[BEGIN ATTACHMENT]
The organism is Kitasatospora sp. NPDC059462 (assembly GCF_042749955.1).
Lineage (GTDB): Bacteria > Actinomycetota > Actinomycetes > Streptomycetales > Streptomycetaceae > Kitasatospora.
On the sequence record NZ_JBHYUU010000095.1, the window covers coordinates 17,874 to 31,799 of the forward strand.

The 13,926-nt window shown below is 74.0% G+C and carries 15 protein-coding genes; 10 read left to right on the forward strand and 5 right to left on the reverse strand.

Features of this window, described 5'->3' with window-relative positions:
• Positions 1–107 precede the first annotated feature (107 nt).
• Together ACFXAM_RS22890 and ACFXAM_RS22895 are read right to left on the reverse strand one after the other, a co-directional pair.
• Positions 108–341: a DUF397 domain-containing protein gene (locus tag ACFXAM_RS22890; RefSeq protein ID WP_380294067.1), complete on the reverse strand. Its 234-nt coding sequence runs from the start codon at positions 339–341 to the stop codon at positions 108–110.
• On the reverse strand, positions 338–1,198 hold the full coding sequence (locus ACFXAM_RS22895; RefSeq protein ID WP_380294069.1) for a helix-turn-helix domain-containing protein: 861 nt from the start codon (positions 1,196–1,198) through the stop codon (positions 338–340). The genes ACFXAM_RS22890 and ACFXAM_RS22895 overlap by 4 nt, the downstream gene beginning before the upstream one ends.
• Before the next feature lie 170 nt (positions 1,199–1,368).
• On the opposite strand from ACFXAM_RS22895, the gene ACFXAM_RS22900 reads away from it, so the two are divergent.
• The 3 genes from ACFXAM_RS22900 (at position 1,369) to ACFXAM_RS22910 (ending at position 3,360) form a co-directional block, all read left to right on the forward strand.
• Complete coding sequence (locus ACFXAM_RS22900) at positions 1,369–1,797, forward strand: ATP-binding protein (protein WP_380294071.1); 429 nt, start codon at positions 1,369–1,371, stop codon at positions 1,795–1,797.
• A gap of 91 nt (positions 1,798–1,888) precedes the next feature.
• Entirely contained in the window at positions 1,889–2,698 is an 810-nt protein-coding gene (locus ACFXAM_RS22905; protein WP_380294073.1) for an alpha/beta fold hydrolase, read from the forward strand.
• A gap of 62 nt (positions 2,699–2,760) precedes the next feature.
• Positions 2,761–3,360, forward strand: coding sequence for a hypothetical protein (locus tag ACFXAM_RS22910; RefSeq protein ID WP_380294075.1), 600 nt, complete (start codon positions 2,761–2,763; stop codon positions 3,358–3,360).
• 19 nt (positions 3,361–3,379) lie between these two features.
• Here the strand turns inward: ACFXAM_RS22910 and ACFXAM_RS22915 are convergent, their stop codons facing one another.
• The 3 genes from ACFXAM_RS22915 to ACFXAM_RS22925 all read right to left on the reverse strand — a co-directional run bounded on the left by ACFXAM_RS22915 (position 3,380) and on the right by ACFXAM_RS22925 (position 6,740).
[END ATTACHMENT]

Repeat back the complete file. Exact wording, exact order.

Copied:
The organism is Kitasatospora sp. NPDC059462 (assembly GCF_042749955.1).
Lineage (GTDB): Bacteria > Actinomycetota > Actinomycetes > Streptomycetales > Streptomycetaceae > Kitasatospora.
On the sequence record NZ_JBHYUU010000095.1, the window covers coordinates 17,874 to 31,799 of the forward strand.

The 13,926-nt window shown below is 74.0% G+C and carries 15 protein-coding genes; 10 read left to right on the forward strand and 5 right to left on the reverse strand.

Features of this window, described 5'->3' with window-relative positions:
• Positions 1–107 precede the first annotated feature (107 nt).
• Together ACFXAM_RS22890 and ACFXAM_RS22895 are read right to left on the reverse strand one after the other, a co-directional pair.
• Positions 108–341: a DUF397 domain-containing protein gene (locus tag ACFXAM_RS22890; RefSeq protein ID WP_380294067.1), complete on the reverse strand. Its 234-nt coding sequence runs from the start codon at positions 339–341 to the stop codon at positions 108–110.
• On the reverse strand, positions 338–1,198 hold the full coding sequence (locus ACFXAM_RS22895; RefSeq protein ID WP_380294069.1) for a helix-turn-helix domain-containing protein: 861 nt from the start codon (positions 1,196–1,198) through the stop codon (positions 338–340). The genes ACFXAM_RS22890 and ACFXAM_RS22895 overlap by 4 nt, the downstream gene beginning before the upstream one ends.
• Before the next feature lie 170 nt (positions 1,199–1,368).
• On the opposite strand from ACFXAM_RS22895, the gene ACFXAM_RS22900 reads away from it, so the two are divergent.
• The 3 genes from ACFXAM_RS22900 (at position 1,369) to ACFXAM_RS22910 (ending at position 3,360) form a co-directional block, all read left to right on the forward strand.
• Complete coding sequence (locus ACFXAM_RS22900) at positions 1,369–1,797, forward strand: ATP-binding protein (protein WP_380294071.1); 429 nt, start codon at positions 1,369–1,371, stop codon at positions 1,795–1,797.
• A gap of 91 nt (positions 1,798–1,888) precedes the next feature.
• Entirely contained in the window at positions 1,889–2,698 is an 810-nt protein-coding gene (locus ACFXAM_RS22905; protein WP_380294073.1) for an alpha/beta fold hydrolase, read from the forward strand.
• A gap of 62 nt (positions 2,699–2,760) precedes the next feature.
• Positions 2,761–3,360, forward strand: coding sequence for a hypothetical protein (locus tag ACFXAM_RS22910; RefSeq protein ID WP_380294075.1), 600 nt, complete (start codon positions 2,761–2,763; stop codon positions 3,358–3,360).
• 19 nt (positions 3,361–3,379) lie between these two features.
• Here the strand turns inward: ACFXAM_RS22910 and ACFXAM_RS22915 are convergent, their stop codons facing one another.
• The 3 genes from ACFXAM_RS22915 to ACFXAM_RS22925 all read right to left on the reverse strand — a co-directional run bounded on the left by ACFXAM_RS22915 (position 3,380) and on the right by ACFXAM_RS22925 (position 6,740).